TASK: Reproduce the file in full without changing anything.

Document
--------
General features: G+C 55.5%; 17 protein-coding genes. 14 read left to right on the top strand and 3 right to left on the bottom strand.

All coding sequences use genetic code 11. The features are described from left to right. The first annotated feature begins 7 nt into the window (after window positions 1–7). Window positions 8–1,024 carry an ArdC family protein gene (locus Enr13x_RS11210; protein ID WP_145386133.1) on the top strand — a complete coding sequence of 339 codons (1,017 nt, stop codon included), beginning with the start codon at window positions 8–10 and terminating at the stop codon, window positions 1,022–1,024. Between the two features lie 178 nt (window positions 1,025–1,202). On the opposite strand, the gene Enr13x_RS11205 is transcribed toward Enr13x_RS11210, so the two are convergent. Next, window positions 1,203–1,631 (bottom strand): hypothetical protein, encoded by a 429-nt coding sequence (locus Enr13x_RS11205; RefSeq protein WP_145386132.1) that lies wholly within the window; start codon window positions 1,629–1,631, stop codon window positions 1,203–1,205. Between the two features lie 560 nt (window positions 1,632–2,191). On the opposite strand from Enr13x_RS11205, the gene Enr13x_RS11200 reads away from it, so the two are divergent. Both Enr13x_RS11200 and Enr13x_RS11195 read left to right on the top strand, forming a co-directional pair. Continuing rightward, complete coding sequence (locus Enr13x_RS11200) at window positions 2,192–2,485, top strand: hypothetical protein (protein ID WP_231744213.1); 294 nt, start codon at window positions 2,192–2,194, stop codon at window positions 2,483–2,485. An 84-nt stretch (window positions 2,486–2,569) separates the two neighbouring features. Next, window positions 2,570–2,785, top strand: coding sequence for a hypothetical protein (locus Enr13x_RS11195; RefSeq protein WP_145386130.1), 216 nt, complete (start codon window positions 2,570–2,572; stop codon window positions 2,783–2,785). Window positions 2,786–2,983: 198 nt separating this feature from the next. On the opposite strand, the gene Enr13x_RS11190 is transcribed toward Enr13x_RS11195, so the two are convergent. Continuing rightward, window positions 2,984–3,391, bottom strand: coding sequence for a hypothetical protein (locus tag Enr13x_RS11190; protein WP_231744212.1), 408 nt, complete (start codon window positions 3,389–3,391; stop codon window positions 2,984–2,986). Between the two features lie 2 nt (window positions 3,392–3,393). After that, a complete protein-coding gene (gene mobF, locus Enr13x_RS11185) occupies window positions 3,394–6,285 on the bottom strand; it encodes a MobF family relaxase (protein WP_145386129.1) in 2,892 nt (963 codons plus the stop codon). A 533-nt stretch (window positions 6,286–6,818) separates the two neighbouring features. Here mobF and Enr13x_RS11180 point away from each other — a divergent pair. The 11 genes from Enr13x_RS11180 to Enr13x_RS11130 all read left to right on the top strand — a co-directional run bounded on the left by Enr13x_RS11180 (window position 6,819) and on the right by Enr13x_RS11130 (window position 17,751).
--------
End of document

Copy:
General features: G+C 55.5%; 17 protein-coding genes. 14 read left to right on the top strand and 3 right to left on the bottom strand.

All coding sequences use genetic code 11. The features are described from left to right. The first annotated feature begins 7 nt into the window (after window positions 1–7). Window positions 8–1,024 carry an ArdC family protein gene (locus Enr13x_RS11210; protein ID WP_145386133.1) on the top strand — a complete coding sequence of 339 codons (1,017 nt, stop codon included), beginning with the start codon at window positions 8–10 and terminating at the stop codon, window positions 1,022–1,024. Between the two features lie 178 nt (window positions 1,025–1,202). On the opposite strand, the gene Enr13x_RS11205 is transcribed toward Enr13x_RS11210, so the two are convergent. Next, window positions 1,203–1,631 (bottom strand): hypothetical protein, encoded by a 429-nt coding sequence (locus Enr13x_RS11205; RefSeq protein WP_145386132.1) that lies wholly within the window; start codon window positions 1,629–1,631, stop codon window positions 1,203–1,205. Between the two features lie 560 nt (window positions 1,632–2,191). On the opposite strand from Enr13x_RS11205, the gene Enr13x_RS11200 reads away from it, so the two are divergent. Both Enr13x_RS11200 and Enr13x_RS11195 read left to right on the top strand, forming a co-directional pair. Continuing rightward, complete coding sequence (locus Enr13x_RS11200) at window positions 2,192–2,485, top strand: hypothetical protein (protein ID WP_231744213.1); 294 nt, start codon at window positions 2,192–2,194, stop codon at window positions 2,483–2,485. An 84-nt stretch (window positions 2,486–2,569) separates the two neighbouring features. Next, window positions 2,570–2,785, top strand: coding sequence for a hypothetical protein (locus Enr13x_RS11195; RefSeq protein WP_145386130.1), 216 nt, complete (start codon window positions 2,570–2,572; stop codon window positions 2,783–2,785). Window positions 2,786–2,983: 198 nt separating this feature from the next. On the opposite strand, the gene Enr13x_RS11190 is transcribed toward Enr13x_RS11195, so the two are convergent. Continuing rightward, window positions 2,984–3,391, bottom strand: coding sequence for a hypothetical protein (locus tag Enr13x_RS11190; protein WP_231744212.1), 408 nt, complete (start codon window positions 3,389–3,391; stop codon window positions 2,984–2,986). Between the two features lie 2 nt (window positions 3,392–3,393). After that, a complete protein-coding gene (gene mobF, locus Enr13x_RS11185) occupies window positions 3,394–6,285 on the bottom strand; it encodes a MobF family relaxase (protein WP_145386129.1) in 2,892 nt (963 codons plus the stop codon). A 533-nt stretch (window positions 6,286–6,818) separates the two neighbouring features. Here mobF and Enr13x_RS11180 point away from each other — a divergent pair. The 11 genes from Enr13x_RS11180 to Enr13x_RS11130 all read left to right on the top strand — a co-directional run bounded on the left by Enr13x_RS11180 (window position 6,819) and on the right by Enr13x_RS11130 (window position 17,751).